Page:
My bark is bitter so purposeful in inflammatory diseases, a decoction of my leaves cures ulcers. My fruits cure gastric irritability and fever.


Many preserve my fallen leaves as a book mark and some use them for decomposition. I improve the physical and chemical properties of soil under its canopy.


I am Kadamba.


I preserve secrets and also nature.


Keshava: A Magnificent Obsession is now listed on Amazon. To order click here:

Next week I introduce to a new character of the book


I am melody

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I am feelings.

Created with feelings…

Played with feelings…

I am easy to hurt and easy to break.

My Lord Krishna knew this and preserved me, wrapped in silk and tucked in his waistband, and protected from sun and rain. He knew I was cold in the winter, that I expanded unevenly and often cracked, unable to bear the wind and so, always wrapped me in his shawl.

He knew I am fragile and guarded me in diverse climate, oiled me in the night to keep me strong and sturdy. I have memories of the warm mustard oil served by Yashoda maa at night, tenderly massaged by my Lord before he rested me to sleep beside him.

Sometimes, Kaanha’s sakhas wanted to pamper me and soaked me in linseed and walnut oil but they were not as well versed in the delicate process as my Lord, and this often had adverse effects. They were unaware that my threads and the blowing hole had to remain dry and in their ignorance, caused me harm. My Lord was worried because after that I lost my voice for a few days.


Next week I introduce to a new character of the book



I am Baashi

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I look simple but I am intricate and demanding.

I call for diligence, for a method and appropriate measures failing which I cannot deliver melody. The positioning of the finger holes is calculated by measuring the bamboo shaft’s inner and outer diameters.

There is a formula in creating me. It is a special skill and this has to be intuitive, it cannot be taught or mentored.

The biggest challenge in structuring me is that I don’t give my creator a second chance. The flute maker has only one chance to burn my holes and a single mistake in calculation will ruin me forever.  He knows this and is careful to initiate a small hole, he then plays the note using a chromatic tuner and a drone called tanpura and gradually, bit by bit, with focused trial and adjustments, he invents a melody by sanding the holes in small increments.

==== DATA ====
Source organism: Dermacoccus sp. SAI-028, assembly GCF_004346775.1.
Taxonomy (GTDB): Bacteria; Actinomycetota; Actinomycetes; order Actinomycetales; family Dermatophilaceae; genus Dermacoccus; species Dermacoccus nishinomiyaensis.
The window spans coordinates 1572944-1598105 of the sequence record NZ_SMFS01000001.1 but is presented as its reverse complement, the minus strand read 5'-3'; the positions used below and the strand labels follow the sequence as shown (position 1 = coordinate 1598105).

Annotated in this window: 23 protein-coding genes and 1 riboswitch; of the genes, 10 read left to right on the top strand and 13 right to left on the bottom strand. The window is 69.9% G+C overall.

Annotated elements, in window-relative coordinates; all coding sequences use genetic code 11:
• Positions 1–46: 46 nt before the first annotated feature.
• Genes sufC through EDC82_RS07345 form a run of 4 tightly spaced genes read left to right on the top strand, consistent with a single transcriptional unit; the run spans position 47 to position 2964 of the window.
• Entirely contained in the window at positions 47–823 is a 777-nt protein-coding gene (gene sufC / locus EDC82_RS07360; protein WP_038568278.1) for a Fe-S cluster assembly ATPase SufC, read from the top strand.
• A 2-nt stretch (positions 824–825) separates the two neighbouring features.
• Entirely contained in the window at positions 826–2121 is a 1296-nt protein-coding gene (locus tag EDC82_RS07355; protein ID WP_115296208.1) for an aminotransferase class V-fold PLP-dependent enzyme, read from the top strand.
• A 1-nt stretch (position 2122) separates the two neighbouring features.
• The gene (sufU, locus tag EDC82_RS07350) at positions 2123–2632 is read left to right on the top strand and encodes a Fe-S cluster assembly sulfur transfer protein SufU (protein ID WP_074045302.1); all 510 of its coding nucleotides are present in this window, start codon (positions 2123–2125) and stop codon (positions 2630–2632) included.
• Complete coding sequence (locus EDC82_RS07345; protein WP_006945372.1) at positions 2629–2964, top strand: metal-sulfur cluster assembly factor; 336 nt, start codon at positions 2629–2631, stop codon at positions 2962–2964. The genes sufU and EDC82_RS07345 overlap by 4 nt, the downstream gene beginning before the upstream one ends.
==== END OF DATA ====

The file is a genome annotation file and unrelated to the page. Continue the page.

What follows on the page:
My book Keshava: A Magnificent Obsession is now listed on Amazon. To order click here:

To be continued


I am Baanhi

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Some say I originated from South Asia and was identified as a musical instrument associated with the cowherds and the pastoral tradition.

I am linked to the legendary love story of Lord Krishna and Radha and also depicted in Buddhist paintings from around 100 CE.

The present generation knows me through skilled artistes who have mastered me and are custodians of music generated through me.

There are innumerable stories connected to my melody, innumerable stories of the effect it had on the Braj bhoomi, the villagers, the animals, birds, and the insects of Vrindavan.

It is said that I originated from the Sanskrit word bans – meaning bamboo and sur – meaning melody. While everyone has one family, I have two types of families: transverse and fipple.

The transverse or side-blown bamboo flute is from northern India. It is one of the world’s most ancient instruments, having existed in more or less in its current form for about 4,000 years.


My book Keshava: A Magnificent Obsession is now listed on Amazon. To order click here:

To be continued